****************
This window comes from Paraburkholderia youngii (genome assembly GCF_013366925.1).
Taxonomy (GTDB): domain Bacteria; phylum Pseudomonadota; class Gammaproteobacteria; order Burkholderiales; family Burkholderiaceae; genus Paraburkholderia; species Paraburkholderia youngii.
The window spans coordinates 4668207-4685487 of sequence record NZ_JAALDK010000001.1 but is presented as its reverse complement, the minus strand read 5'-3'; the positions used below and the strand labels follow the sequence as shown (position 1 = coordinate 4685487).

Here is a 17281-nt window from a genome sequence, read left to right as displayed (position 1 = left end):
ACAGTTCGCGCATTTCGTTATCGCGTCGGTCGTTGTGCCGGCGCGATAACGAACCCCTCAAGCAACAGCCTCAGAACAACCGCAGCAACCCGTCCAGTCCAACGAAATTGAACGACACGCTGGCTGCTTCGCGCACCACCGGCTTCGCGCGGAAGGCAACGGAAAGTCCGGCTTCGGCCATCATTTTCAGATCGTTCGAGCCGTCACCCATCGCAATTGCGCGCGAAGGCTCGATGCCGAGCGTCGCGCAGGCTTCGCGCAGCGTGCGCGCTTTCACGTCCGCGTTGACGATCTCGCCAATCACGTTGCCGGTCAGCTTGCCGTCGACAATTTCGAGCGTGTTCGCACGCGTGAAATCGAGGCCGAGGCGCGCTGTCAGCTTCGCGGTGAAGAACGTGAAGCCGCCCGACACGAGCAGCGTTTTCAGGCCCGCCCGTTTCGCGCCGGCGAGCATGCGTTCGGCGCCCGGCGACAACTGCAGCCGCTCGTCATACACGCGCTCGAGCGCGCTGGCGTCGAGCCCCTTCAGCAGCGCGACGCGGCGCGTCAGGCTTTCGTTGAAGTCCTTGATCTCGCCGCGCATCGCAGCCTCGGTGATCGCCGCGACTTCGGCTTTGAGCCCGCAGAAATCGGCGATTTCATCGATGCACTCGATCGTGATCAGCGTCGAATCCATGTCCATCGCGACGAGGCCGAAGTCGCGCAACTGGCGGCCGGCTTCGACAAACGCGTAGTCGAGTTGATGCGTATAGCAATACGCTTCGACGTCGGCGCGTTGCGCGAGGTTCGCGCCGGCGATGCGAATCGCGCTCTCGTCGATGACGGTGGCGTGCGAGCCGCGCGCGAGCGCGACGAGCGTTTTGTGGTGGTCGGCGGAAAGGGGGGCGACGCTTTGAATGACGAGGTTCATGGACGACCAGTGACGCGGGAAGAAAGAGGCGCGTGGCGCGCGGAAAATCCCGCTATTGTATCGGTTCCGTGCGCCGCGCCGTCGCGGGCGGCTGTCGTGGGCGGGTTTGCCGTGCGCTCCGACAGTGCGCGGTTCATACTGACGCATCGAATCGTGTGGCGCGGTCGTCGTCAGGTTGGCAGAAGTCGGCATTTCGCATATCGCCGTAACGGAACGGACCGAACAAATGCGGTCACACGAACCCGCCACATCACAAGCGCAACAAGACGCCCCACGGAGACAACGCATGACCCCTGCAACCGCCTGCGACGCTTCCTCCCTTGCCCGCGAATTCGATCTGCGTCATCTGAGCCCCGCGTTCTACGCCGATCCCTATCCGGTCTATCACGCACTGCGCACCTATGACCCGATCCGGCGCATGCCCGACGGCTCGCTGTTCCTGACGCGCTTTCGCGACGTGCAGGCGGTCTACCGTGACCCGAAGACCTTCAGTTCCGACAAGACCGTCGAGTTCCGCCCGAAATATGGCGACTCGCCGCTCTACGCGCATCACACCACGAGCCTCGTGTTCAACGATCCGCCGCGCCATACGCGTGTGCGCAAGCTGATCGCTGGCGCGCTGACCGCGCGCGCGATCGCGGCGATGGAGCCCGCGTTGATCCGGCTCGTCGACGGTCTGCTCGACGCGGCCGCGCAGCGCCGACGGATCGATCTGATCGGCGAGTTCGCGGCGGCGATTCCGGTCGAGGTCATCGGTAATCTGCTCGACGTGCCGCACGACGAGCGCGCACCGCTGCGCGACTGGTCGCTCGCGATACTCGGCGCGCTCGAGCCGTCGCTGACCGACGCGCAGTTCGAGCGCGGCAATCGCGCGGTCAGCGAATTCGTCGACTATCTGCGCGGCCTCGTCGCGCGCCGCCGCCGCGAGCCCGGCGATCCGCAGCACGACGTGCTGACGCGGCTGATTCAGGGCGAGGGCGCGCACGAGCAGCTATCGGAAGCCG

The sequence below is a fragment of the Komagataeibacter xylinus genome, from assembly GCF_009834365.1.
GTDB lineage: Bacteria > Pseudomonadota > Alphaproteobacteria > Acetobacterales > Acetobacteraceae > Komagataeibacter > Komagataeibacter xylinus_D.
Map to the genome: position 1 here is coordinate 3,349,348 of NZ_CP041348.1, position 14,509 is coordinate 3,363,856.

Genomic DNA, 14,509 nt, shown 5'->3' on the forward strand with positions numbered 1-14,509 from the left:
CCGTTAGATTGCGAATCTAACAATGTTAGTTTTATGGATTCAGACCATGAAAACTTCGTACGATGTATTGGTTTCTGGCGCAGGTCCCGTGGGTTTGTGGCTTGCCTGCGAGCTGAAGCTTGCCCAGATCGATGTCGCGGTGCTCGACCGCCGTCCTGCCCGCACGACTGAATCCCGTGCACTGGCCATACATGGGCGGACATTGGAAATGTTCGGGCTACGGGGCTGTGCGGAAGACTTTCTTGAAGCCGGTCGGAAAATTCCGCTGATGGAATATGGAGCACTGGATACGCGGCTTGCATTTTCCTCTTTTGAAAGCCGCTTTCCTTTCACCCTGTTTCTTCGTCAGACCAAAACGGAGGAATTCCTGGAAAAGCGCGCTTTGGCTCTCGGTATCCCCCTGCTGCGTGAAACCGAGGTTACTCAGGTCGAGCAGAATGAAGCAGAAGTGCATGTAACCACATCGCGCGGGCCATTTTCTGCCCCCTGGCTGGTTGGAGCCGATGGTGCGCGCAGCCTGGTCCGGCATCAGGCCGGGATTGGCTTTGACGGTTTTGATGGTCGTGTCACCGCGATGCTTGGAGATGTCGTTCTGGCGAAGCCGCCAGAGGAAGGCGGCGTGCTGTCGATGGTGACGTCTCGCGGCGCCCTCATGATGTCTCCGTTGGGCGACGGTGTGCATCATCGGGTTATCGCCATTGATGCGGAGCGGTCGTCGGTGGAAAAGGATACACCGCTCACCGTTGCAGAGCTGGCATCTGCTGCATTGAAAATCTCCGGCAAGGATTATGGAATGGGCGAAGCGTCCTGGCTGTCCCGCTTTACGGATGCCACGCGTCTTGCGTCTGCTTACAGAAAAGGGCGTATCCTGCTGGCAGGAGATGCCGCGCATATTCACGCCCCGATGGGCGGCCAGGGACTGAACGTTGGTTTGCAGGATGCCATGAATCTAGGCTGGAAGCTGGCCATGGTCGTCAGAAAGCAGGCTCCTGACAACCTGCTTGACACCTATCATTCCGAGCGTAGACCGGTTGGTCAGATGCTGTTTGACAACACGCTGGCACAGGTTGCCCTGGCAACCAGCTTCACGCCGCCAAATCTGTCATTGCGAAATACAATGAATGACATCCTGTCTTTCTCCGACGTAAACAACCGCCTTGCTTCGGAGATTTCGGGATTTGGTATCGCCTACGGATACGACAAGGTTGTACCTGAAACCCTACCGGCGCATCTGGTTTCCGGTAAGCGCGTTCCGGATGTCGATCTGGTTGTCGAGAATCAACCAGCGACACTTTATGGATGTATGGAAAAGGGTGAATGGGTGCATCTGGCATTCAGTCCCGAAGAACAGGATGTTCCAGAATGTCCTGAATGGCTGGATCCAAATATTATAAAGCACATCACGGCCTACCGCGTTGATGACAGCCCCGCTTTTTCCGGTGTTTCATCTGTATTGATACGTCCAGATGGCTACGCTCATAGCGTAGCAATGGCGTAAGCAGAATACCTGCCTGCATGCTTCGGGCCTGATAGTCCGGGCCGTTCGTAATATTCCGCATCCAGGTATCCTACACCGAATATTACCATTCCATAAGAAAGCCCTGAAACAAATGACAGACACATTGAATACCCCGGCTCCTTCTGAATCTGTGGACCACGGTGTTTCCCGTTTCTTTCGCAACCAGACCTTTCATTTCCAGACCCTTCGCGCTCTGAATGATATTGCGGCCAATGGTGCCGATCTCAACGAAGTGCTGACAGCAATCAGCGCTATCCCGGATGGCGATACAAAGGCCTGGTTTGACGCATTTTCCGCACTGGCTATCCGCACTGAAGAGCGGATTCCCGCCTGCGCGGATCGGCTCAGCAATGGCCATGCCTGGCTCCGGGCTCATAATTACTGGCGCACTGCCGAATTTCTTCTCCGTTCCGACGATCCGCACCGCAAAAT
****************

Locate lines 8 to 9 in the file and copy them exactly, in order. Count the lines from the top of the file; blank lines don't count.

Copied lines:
Map to the genome: position 1 here is coordinate 3,349,348 of NZ_CP041348.1, position 14,509 is coordinate 3,363,856.

Genomic DNA, 14,509 nt, shown 5'->3' on the forward strand with positions numbered 1-14,509 from the left: